H32.00009: Meso-scale harmonic analysis of homogeneous dislocation nucleation. Asad Hasan, Craig Maloney Atomistic computer simulations are performed using empirical potentials to study the process of the nucleation of dislocations in a perfect thin-film under a smooth nano-indenter. In particular, we study the energy eigenvalue spectrum and spatial structure of the energy eigenmodes of \textbf{mesoscale} regions in the crystal on approach to nucleation. We show that: i) the local strain rate diverges along an \textbf{extended} disc-like region ii) the divergence of the strain rate is in accordance with the classical scaling expected from a saddle-node instability corresponding to a \textbf{single} reaction pathway iii) stresses and strains in the crystal are not particular large near the nucleation site at the time of nucleation iv) the stiffness of meso-scale regions provides good predictive capabilities for identifying the core of the embryonic defect and, moreover, allows one to unambiguously define a characteristic length-scale. These observations point to the shortcomings of several recent approaches and highlight the collective nature of homogeneous dislocation nucleation, while at the same time, they show how a quasi-local approach may be useful as a predictor of dislocation nucleation. [Preview Abstract] |
Tuesday, March 16, 2010 10:12AM - 10:24AM |
H32.00010: Bauschinger effect in oriented polymer glasses Ting Ge, Mark O. Robbins The Bauschinger effect in oriented polymer glasses refers to the anisotropic response of the material to deformation. We use molecular simulations to examine the microscopic origin of this effect in both entangled and unentangled systems. Oriented states are obtained by stretching an isotropic state uniaxially to certain prestrains. States of different prestrains are then stretched and compressed along the axis of preorientation. As in experiment, the tensile response is stronger than the compressive one, but we find that the stresses for different prestrains collapse when plotted against the total strain with respect to the isotropic state. Examining conformations of individual chains shows that this collapse reflects a direct correlation between the degree of orientation and the stress. The stress rises with increasing chain orientation, because more local plastic rearrangements are required to maintain chain connectivity. The phenomenon is similar for entangled and unentangled chains, but entanglements force the system to deform affinely leading to a greater degree of orientation. Tensile deformations along directions at an angle $\theta $ to the preorientation are also performed. The response is less anisotropic because the initial strain has a smaller effect on the degree of orientation. [Preview Abstract] |
Tuesday, March 16, 2010 10:24AM - 10:36AM |
H32.00011: Strain Localization in Metallic Glasses: Role of Mechanical Heterogeneity Pavan Valavala, Michael Falk Metallic glasses are a technologically interesting material in large part because their flow behavior near the glass transition temperature makes them optimal for complex manufacturing processes. At lower temperatures, however, these materials tend to accommodate strain in ``shear bands'' resulting in macroscopically brittle behavior undesirable for load bearing applications. In order to better characterize the plastic processes that govern flow in these materials, we analyze spatial changes in local elastic response during molecular dynamics simulations of strain localization in a binary Lennard-Jones (LJ) glass. Isothermal elastic stiffnesses are evaluated at different length scales from equilibrium stress and strain fluctuations for the glass and a LJ crystal. The differences in convergence and variations in the elastic properties measured using stress and strain fluctuation methods are compared for the ordered and disordered systems. The average elastic properties are verified against direct measurements on the atomistic models. Finally, the consequences of mechanical heterogeneity on plastic response and strain localization in the glass will be discussed. [Preview Abstract] |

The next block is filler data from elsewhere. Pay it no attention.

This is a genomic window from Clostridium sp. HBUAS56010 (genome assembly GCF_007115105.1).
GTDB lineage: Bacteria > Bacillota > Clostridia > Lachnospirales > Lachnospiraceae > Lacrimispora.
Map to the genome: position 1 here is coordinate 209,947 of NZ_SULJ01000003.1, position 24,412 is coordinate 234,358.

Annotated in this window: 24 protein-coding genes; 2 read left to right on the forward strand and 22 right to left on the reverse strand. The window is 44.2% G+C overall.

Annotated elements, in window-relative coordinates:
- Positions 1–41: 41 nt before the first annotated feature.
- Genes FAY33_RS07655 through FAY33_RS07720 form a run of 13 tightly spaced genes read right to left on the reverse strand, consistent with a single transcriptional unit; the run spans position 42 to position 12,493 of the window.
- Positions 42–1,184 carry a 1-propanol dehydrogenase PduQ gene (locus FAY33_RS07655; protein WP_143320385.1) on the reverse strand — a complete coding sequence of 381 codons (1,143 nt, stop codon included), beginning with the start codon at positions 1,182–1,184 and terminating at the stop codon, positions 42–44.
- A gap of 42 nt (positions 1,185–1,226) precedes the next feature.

Tuesday, March 16, 2010 10:36AM - 10:48AM |
H32.00012: Effects of Molecular Architecture on Shear Band Formation and Mode II Fracture of Polymeric Glasses Jared Archer, Alan Lesser Mode II fracture studies were performed at various rates on a series of acrylic polymers and on polycarbonate (PC). The shear banding response of polymethyl methacrylate (PMMA) is shown to be highly sensitive to rate. As the rate increases, shear deformation becomes more localized to the point where Mode II fracture occurs. PC is much less rate dependent with lesser amounts of localization. A new theory is formulated relating orientation in a shear band to intrinsic material properties obtained from true-stress true-strain tests. A kinematic limit for orientation within a shear band is also derived based on entanglement network parameters. [Preview Abstract] |
Tuesday, March 16, 2010 10:48AM - 11:00AM |
H32.00013: Stress enhanced shear yielding in aging polymer glasses Joerg Rottler, Amy Y.-H. Liu The plastic response of polymer glasses is strongly dependent on the thermomechanical history of the material. We determine the molecular level origin of the enhancement of the shear yield stress reported in experiments of polymer glasses that undergo physical aging in the presence of a pre-stress. Molecular dynamics simulations are employed to show that the applied stress does not alter the physical aging rate, but instead induces a highly orientation-dependent mechanical response of the polymer glass. The change in yield stress with respect to polymers that have aged without pre-stress is directly proportional to the orientation of covalent bonds, which is proportional to strain and logarithmic aging time. We observe a pronounced Bauschinger effect, which amplifies or reduces the pressure dependence of shear yielding. Control simulations with a monovalent Lennard-Jones glass offer further evidence that these effects are distinct from other rejuvenation and overaging behavior reported for a broad class of amorphous solids. [Preview Abstract] |